• BASRAH, Iraq - Staff Sgt. Luis Vegamaldonado, a medic with the 36th Infantry Division, gets a temperature reading on Sgt. Juan Arriaga, an infantryman also with the 36th Inf. Div. Vegamaldonado, of Round Rock, Texas, performed the checkup on Arriaga to he was able to return to duty after having the flu.

    Maintaining Soldiers' Health, both Body and Mind

    BASRAH, Iraq - Staff Sgt. Luis Vegamaldonado, a medic with the 36th Infantry Division, gets a temperature reading on Sgt. Juan Arriaga, an infantryman also with the 36th Inf. Div. Vegamaldonado, of Round Rock, Texas, performed the checkup on Arriaga to...

  • Staff Sgt. Luis Vegamaldonado, a medic with the 36th Infantry Division and resident of Round Rock, Texas, performs a check-up on Sgt. Juan Arriaga, an infantryman also with the 36th Inf. Div.

    Maintaining Soldiers' Health, both Body and Mind

    Staff Sgt. Luis Vegamaldonado, a medic with the 36th Infantry Division and resident of Round Rock, Texas, performs a check-up on Sgt. Juan Arriaga, an infantryman also with the 36th Inf. Div.

BASRAH, Iraq - The list is daunting. It includes some very sensitive and private subjects: suicide, marital distress, the emotional turmoil that comes with taking another's life--or seeing the life of a fellow Soldier violently taken away.

Other items on the list are less intimidating, to include practical things a Soldier takes for granted: the bed he sleeps in, the shower trailer she goes to, the food at the dining facility, the stacks of bottled water easily accessible all over the base, and the weights at the gym used to keep a "fighting figure."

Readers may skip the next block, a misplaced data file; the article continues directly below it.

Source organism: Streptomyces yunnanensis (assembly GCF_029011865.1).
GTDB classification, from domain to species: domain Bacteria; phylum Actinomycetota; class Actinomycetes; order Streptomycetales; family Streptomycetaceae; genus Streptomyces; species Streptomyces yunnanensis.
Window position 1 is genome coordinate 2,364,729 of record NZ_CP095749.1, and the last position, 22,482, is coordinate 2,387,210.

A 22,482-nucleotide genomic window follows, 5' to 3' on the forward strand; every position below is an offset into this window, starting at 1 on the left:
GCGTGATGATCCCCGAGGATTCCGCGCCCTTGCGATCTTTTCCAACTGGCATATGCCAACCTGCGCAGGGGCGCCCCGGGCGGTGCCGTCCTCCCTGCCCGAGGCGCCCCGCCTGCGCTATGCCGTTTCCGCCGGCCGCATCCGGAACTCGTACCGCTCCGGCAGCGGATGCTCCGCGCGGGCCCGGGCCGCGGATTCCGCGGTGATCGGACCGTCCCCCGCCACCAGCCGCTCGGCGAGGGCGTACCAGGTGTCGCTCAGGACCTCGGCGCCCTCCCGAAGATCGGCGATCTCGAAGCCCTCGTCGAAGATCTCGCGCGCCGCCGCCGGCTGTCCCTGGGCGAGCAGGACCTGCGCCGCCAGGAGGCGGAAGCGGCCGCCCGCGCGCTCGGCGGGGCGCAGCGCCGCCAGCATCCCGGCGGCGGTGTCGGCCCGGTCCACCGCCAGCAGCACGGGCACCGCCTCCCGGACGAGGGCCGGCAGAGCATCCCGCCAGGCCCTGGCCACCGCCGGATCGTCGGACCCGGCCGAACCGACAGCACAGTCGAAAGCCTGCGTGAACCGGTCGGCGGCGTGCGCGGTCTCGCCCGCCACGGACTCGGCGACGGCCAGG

And all these are just the tip of the iceberg of what the members of U.S. Division-South Medical do to take care of the nearly 9,000 Soldiers and service members serving in southern Iraq for Operation New Dawn.

U.S. Div.-South medical is comprised of the 36th Infantry Division Surgeon Section (DSS), the division Special Troops Battalion Aid Station, and the subordinate surgeon cells from the 3rd Armored Cavalry Regiment and 3rd/1st Cavalry Division. This medical team is responsible for the physical, mental and emotional health of all U.S. military forces stationed in the nine southern provinces of Iraq, according to Col. Gina D. Seiler, division surgeon.

"Our main job is to keep Soldiers healthy," said Seiler, a resident of Marion, Texas. "The Division Surgeon Section is administrative with surgical capabilities belonging to Task Force Med, an Echelon Above Division (EAD) medical asset. What we bring to the table is force health protection; we do a lot with preventive medicine, such as immunizations, quality assurance of food and water, psychiatric consultations and, most importantly, the DSS develops the Concept of Health Service Support for U.S. Div.-South."

Other duties of the DSS include advising the commanding general on the health status of the command, tracking medical evacuations, identifying potential medical hazards, advising the command of health effects caused by the environment, and advising on potential medical threats. The U.S. Div.-South medical team works together to provide a unity of effort when it comes to keeping Soldiers healthy, said Seiler. "When a vulnerability is found, we collaborate on ways to correct the problem."